How sustainable are the SDGs?
The United Nation’s (UN) Sustainable Development Goals (SDGs) of 2015 are rightly celebrated as a major achievement: an agreement between nations on a comprehensive plan to tackle worldwide social and environmental crises. However, they rely on elements that are likely to undermine their success, and on trade-offs where some SDGs will have to be sacrificed to achieve others. Of particular concern is the injunction to foster economic growth, defined as growth in per capita gross domestic product (GDP).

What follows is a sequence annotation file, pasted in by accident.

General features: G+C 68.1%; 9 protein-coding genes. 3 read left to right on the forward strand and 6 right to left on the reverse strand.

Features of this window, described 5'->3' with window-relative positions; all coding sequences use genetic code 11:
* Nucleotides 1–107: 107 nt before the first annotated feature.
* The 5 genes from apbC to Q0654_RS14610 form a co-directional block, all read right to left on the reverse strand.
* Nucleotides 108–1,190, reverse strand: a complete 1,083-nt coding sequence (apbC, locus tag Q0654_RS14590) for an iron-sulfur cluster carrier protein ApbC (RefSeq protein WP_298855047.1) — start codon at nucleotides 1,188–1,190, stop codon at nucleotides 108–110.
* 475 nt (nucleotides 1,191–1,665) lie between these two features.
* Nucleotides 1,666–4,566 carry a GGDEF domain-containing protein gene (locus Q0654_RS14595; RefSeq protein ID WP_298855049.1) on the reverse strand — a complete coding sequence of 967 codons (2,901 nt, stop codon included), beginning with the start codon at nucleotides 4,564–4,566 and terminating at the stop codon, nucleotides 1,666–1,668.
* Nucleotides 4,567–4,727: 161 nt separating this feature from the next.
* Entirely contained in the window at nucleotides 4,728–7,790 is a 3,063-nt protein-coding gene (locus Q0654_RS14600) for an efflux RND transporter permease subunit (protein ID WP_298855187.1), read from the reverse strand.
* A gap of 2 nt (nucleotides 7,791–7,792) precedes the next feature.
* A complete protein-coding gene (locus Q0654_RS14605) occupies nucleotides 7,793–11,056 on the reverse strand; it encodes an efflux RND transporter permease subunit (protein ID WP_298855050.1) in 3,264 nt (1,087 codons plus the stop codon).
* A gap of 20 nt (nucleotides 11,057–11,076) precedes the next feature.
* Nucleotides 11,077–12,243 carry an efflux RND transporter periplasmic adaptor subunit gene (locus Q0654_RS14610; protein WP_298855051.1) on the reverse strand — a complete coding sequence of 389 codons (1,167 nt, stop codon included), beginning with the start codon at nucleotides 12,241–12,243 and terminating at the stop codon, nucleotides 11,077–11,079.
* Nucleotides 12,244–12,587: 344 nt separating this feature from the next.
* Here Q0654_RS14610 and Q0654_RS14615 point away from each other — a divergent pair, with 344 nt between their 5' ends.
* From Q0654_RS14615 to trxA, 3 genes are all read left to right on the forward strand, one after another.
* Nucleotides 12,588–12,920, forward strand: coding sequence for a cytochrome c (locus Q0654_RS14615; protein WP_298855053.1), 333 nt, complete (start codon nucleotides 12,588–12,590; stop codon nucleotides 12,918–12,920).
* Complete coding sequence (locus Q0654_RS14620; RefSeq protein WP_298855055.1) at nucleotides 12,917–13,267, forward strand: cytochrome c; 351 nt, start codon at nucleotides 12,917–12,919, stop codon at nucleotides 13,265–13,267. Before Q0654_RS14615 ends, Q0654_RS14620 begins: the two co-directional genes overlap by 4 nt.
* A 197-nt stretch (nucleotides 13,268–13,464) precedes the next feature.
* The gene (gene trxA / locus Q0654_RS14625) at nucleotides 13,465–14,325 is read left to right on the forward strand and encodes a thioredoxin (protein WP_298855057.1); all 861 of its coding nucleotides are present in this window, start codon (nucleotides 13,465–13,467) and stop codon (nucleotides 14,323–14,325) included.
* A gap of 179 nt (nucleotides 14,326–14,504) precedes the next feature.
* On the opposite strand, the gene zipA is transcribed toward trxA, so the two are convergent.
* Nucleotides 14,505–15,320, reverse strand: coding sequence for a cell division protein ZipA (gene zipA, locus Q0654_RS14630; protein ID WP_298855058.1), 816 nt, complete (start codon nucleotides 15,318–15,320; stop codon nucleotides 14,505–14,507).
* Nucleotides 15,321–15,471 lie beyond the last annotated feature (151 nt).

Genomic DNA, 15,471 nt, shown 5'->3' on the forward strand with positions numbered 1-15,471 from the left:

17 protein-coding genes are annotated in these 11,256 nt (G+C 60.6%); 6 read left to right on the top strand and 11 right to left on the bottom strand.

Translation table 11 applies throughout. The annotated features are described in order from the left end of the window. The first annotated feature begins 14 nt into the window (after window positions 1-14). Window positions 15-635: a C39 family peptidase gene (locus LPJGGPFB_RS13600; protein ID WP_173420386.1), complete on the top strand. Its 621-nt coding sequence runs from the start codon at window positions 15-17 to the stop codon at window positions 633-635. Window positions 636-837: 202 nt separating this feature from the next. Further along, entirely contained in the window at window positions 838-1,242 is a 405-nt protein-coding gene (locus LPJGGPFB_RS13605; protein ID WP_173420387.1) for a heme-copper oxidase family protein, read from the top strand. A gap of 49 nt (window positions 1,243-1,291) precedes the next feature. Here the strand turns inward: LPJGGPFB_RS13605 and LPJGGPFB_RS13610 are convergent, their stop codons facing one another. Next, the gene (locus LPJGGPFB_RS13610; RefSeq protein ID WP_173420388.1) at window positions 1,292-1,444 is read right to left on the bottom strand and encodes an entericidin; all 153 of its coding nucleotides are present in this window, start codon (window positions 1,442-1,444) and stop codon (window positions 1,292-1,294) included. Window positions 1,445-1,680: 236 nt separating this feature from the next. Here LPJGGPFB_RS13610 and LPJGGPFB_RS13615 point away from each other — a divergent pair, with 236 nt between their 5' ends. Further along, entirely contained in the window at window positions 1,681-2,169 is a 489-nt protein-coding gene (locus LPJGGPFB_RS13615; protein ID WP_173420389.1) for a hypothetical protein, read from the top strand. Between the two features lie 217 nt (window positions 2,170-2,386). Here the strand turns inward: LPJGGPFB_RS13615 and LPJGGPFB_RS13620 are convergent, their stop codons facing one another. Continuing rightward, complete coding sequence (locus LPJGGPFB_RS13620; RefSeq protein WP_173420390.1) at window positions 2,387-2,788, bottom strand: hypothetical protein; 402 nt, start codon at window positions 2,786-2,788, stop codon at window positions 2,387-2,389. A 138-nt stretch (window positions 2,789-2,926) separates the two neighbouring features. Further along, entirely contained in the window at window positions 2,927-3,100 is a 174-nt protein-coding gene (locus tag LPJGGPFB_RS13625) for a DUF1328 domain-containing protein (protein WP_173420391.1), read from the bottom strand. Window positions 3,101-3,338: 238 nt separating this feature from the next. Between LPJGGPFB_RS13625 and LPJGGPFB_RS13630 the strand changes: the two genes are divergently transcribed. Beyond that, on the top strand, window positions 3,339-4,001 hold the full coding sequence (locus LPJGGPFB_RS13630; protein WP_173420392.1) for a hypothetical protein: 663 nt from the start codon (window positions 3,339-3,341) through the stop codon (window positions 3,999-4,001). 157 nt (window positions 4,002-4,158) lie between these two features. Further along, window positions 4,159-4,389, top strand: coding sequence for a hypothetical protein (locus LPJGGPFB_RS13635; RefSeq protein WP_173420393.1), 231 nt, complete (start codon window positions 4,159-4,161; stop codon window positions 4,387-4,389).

The SDGs include specific goals for conservation, protection and restoration of land, sea and climate for the first time. A fourth goal (SDG12), ‘sustainable consumption and production patterns’, also implies environmental limits. These four goals are an advance on the 2001 Millennium Development Goals which, though they talked of ‘sustainable development’ in general terms, otherwise ignored the Earth system that supports all life, including human life.
Publication titleEcological Economics: Solutions for the Future
Department/SchoolSchool of Social Sciences
Place of publicationAustralia
Rights statementCopyright 2020 Haydn Washington